904 F.2d 40
NOTICE: Ninth Circuit Rule 36-3 provides that dispositions other than opinions or orders designated for publication are not precedential and should not be cited except when relevant under the doctrines of law of the case, res judicata, or collateral estoppel.
Malcolm EVANS, Valerie Fisher, Plaintiffs-Appellants,
BANK OF AMERICA NATIONAL TRUST AND SAVINGS ASSOCIATION;
First Vallley Bank; Timothy J. O'Healy; Richard Quigley;
Frank B. Todd; Lucien Escallier; Ronald Kindschi; Richard
Candland; Timothy Gamble; William O. Gamble, Defendants-Appellees.
United States Court of Appeals, Ninth Circuit.
Argued and Submitted May 9, 1990.
Decided May 31, 1990.
Before REINHARDT, LEAVY and RYMER, Circuit Judges.
Malcolm Evans and Valerie Fisher appeal the district court's summary judgment on their RICO claim and dismissal of pendent claims.1 We affirm.
The first issue on appeal is whether the district court properly invoked the doctrine of judicial estoppel in granting Escallier's Motion for Summary Judgment. The doctrine of judicial estoppel "precludes a party from asserting a position in a current legal proceeding which is contrary to the position that party previously asserted in another." Stevens Technical Services, Inc. v. SS Brooklyn, 885 F.2d 584, 588 (9th Cir.1989). See also, Russell v. Rolfs, 893 F.2d 1033, 1037 (9th Cir.1990).
Evans and Fisher consistently maintained that their RICO claim was insubstantial, and that they wanted to dismiss this claim with prejudice, so that their pendent state claims could be dismissed without prejudice and could thereafter be pursued in state court. They repeated the same representation to this court on appeal of the district court's denial of their Rule 60 motion.2 This representation was such as to influence the course of proceedings in both courts. Further, the record indicates that the district court in part based its decision to grant appellants' Motion to Vacate on their representation that they were going to dismiss the RICO claim with prejudice. Therefore, judicial estoppel was properly invoked.
Appellants also object to the form of Summary Judgment and Judgment of Dismissal. They request that we either amend the judgment to provide that it is without prejudice, or reverse and remand to the district court with instructions to amend its order to like effect. The district court granted summary judgment as to the RICO claims and dismissed the pendent claims 'without prejudice.' Even had the express 'without prejudice' language not been included in the court's orders and judgment, Rule 41 provides: "Unless otherwise specified in the order, a dismissal ... is without prejudice." Fed.R.Civ.P. 41(a)(2). Thus, appellants' objection is wholly without merit.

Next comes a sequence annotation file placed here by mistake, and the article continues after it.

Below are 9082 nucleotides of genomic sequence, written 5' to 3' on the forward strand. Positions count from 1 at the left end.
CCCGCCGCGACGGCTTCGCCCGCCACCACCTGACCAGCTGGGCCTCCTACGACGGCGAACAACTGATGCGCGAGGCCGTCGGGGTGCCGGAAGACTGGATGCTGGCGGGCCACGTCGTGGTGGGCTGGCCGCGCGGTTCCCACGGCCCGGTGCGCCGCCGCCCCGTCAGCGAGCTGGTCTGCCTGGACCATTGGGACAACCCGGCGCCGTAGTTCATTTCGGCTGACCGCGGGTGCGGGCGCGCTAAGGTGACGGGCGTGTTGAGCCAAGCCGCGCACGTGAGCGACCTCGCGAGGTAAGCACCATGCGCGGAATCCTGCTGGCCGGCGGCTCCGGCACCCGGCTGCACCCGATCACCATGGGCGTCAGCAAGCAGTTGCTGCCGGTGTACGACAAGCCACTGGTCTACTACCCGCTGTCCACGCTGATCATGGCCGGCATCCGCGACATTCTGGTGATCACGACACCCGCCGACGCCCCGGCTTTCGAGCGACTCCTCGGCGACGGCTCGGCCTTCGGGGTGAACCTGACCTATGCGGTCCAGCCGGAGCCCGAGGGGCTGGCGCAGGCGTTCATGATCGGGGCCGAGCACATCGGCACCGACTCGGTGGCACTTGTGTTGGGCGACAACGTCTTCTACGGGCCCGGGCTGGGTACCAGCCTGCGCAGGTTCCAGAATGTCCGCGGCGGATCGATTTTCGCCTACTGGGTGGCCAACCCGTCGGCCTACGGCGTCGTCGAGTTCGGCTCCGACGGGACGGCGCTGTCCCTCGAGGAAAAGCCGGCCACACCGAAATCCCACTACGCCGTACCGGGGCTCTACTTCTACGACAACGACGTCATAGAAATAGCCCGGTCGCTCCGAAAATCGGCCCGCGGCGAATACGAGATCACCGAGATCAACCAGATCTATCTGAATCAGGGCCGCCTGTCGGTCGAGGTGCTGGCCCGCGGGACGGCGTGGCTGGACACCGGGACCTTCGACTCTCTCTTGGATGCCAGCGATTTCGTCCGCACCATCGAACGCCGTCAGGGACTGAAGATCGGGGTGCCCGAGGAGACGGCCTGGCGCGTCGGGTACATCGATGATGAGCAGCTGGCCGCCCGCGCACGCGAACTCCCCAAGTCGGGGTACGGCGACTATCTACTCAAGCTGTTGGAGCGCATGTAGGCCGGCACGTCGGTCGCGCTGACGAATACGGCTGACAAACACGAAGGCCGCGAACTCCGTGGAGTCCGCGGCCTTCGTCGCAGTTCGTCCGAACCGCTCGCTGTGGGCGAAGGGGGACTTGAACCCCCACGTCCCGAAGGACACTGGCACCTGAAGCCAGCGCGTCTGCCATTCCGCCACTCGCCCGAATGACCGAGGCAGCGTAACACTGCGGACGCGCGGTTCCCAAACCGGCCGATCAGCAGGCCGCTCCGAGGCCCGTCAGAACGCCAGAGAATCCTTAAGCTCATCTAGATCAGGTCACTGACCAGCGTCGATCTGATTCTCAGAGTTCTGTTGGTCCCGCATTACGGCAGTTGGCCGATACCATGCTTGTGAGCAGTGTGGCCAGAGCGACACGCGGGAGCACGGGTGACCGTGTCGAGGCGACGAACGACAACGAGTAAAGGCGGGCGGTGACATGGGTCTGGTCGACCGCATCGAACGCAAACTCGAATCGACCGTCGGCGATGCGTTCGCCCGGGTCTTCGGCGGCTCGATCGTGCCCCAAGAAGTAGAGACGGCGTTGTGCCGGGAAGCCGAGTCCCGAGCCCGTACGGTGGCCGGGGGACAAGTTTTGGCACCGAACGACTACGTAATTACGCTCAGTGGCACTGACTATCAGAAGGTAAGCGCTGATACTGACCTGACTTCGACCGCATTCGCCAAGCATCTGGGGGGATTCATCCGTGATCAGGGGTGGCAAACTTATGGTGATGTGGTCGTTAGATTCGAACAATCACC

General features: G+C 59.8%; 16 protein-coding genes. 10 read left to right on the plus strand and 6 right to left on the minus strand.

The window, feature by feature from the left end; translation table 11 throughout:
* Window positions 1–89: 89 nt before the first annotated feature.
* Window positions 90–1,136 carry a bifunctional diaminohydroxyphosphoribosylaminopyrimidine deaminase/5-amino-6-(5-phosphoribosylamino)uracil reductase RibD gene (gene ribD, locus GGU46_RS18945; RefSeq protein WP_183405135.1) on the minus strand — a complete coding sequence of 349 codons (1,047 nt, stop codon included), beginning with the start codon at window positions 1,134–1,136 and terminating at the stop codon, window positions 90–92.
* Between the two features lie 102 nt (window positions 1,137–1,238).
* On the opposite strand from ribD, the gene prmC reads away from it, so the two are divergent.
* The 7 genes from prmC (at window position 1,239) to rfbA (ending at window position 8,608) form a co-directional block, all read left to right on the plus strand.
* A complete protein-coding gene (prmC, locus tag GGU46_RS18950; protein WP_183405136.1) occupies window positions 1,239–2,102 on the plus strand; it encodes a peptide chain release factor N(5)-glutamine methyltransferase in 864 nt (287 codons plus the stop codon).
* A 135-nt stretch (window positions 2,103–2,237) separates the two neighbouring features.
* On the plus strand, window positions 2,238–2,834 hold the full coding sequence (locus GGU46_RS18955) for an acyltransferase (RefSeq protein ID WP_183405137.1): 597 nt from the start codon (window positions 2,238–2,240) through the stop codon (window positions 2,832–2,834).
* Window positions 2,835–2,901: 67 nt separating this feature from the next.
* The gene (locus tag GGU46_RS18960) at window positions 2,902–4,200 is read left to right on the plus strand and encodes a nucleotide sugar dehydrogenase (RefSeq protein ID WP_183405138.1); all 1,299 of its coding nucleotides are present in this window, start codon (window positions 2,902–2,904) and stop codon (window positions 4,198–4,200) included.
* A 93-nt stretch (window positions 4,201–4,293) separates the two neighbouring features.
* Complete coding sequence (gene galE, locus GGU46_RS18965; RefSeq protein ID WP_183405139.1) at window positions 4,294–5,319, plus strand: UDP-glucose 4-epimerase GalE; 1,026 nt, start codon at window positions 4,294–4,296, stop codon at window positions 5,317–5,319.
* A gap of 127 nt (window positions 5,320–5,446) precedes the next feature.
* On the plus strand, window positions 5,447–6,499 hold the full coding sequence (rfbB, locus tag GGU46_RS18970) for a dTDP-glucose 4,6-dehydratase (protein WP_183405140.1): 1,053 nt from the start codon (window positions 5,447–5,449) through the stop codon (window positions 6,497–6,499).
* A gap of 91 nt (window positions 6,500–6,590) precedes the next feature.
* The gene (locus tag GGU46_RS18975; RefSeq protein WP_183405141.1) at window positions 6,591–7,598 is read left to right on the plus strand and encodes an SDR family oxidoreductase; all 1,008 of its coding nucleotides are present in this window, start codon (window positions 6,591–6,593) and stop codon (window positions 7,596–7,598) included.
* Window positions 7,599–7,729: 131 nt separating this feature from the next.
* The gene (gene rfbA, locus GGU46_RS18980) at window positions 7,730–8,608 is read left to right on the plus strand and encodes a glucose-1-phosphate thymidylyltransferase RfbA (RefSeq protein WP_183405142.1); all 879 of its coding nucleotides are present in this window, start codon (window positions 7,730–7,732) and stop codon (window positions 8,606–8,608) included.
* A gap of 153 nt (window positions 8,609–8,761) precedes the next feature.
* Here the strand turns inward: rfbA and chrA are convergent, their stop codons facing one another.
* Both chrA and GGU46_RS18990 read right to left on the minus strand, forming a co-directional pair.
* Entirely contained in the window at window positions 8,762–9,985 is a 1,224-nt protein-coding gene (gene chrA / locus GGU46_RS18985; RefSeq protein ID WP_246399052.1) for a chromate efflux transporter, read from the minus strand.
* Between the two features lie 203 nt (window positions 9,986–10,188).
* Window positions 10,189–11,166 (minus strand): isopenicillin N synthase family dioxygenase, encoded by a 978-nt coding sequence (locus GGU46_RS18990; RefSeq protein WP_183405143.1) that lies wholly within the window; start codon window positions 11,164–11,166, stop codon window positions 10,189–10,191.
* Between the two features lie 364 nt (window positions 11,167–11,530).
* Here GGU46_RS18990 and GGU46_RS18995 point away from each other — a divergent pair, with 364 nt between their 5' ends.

This disposition is not appropriate for publication and may not be cited to or by the courts of this circuit except as provided by 9th Cir.R. 36-3
The district court granted a motion for summary judgment by Bank of America, Richard Quigley, Frank Todd, Timothy Gamble and William Gamble under Local Rule 7.6 of the Central District of California, deeming Evans and Fisher's lack of opposition to be consent to granting of the motion. Appellant's argument that this was improper is effectively mooted, as the court considered their opposition in identical form on the merits before entering judgment on a similar motion by Lucien Escallier
The district court's denial of appellants' Rule 60 motion was reversed in an unpublished opinion and judgment filed September 29, 1987. We held that extraordinary circumstances existed in this case to justify Rule 60(b)(6) relief. The extraordinary circumstances resulted from the appellants' former attorney's stipulation to dismiss this action with prejudice in federal court, under the apparent belief that this litigation subsequently could be pursued in state court. The stipulation was entered on his "own initiative without consent" from appellants. Subsequently, appellees moved to dismiss the state court action on grounds of res judicata based upon the dismissal of the federal action. We held that counsel's stipulation to dismiss the federal action, without authority, was an extraordinary circumstance justifying Rule 60(b)(6) relief. This unauthorized stipulation is not relevant to the judicial estoppel issue presented in this appeal